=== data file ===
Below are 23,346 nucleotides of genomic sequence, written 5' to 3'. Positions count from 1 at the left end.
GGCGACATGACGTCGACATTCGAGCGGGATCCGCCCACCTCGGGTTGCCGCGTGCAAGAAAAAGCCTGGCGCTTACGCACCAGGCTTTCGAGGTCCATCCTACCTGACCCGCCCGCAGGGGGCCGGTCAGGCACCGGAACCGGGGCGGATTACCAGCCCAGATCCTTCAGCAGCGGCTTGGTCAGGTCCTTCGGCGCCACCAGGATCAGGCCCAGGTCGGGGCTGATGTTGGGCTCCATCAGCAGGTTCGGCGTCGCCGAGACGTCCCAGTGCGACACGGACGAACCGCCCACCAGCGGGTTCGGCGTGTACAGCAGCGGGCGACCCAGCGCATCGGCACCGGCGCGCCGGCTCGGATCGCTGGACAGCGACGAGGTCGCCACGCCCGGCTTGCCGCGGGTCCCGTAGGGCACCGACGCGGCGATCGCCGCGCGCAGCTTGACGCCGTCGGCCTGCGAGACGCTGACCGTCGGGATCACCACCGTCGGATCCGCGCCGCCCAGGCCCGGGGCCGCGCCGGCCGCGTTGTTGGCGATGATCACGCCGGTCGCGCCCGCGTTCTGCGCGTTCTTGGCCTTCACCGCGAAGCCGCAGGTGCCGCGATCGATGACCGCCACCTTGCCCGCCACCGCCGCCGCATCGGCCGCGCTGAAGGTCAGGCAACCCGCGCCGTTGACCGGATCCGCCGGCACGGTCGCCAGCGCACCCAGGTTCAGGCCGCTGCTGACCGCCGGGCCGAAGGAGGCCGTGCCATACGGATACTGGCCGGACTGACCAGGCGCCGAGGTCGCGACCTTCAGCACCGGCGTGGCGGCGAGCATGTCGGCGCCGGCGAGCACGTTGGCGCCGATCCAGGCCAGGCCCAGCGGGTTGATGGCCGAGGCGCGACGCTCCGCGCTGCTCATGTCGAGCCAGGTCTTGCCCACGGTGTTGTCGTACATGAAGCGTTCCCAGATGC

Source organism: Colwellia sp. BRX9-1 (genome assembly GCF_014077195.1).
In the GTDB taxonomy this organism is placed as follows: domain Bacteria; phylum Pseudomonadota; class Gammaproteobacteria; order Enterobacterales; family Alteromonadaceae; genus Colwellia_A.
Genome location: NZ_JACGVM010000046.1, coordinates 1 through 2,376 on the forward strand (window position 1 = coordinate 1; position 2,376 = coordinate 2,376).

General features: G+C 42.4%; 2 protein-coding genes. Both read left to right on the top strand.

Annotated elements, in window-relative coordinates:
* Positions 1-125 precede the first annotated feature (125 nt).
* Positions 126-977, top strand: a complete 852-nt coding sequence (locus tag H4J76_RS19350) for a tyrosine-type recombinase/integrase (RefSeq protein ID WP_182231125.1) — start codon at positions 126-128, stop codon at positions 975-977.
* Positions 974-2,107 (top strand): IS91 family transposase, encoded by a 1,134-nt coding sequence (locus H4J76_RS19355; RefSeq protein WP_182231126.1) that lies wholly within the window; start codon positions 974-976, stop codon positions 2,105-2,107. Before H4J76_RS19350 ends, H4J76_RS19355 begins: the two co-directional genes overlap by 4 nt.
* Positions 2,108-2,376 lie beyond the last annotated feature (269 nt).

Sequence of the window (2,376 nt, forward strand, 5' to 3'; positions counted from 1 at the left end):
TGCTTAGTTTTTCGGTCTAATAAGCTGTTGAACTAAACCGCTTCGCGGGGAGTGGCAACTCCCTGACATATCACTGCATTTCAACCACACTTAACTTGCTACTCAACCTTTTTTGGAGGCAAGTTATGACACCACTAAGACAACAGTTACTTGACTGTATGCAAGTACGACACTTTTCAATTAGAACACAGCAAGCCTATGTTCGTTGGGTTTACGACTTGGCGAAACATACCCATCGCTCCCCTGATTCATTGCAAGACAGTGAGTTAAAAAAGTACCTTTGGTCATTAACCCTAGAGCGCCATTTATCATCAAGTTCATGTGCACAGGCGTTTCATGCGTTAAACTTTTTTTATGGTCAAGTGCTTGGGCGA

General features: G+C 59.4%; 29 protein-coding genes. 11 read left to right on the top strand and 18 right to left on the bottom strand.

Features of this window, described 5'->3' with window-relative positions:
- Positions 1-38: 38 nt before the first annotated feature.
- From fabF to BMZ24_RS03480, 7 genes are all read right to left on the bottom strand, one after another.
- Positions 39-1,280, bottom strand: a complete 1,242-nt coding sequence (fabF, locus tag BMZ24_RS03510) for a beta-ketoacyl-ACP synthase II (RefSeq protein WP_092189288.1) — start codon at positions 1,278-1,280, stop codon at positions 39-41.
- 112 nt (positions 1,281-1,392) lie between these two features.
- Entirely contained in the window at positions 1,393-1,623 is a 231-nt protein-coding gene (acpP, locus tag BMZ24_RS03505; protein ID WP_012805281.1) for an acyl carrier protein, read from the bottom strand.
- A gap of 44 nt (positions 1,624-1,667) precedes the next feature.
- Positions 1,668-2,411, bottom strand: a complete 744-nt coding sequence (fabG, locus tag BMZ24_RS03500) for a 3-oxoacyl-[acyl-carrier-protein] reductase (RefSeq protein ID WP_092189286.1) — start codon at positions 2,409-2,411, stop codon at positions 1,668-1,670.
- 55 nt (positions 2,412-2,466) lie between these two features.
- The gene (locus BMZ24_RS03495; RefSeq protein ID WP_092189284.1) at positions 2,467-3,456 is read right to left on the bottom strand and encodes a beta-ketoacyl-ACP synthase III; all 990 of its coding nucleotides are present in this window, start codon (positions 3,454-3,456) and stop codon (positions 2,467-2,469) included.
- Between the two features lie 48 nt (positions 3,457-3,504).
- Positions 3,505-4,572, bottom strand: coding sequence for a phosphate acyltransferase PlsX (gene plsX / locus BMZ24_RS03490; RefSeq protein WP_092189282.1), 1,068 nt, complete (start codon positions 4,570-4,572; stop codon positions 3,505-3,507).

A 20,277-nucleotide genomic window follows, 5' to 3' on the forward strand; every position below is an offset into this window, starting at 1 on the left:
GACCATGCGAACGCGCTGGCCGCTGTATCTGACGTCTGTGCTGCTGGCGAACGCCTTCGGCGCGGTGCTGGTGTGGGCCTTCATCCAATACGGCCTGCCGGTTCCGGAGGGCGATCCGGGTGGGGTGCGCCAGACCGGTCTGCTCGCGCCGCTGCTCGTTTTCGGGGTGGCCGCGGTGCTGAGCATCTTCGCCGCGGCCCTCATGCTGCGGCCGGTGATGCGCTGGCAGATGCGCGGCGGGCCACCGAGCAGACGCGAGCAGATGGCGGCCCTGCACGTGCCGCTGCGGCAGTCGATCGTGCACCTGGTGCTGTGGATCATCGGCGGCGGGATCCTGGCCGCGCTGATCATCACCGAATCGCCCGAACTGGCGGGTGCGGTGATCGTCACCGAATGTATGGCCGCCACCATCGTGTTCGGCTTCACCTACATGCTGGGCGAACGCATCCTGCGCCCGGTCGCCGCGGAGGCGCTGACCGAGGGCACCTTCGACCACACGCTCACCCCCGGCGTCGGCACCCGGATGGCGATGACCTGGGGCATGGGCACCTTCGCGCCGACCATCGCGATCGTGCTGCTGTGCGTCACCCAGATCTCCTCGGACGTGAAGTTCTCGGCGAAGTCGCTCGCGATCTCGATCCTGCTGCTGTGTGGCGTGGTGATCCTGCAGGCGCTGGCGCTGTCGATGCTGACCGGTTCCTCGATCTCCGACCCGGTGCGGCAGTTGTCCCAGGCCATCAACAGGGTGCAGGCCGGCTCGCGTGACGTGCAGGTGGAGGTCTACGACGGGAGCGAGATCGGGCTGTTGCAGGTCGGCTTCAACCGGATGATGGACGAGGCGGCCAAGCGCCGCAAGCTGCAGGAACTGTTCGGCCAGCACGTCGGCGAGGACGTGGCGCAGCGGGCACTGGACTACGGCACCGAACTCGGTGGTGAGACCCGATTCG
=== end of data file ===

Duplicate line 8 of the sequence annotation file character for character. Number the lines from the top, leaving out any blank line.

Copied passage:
* Positions 1-125 precede the first annotated feature (125 nt).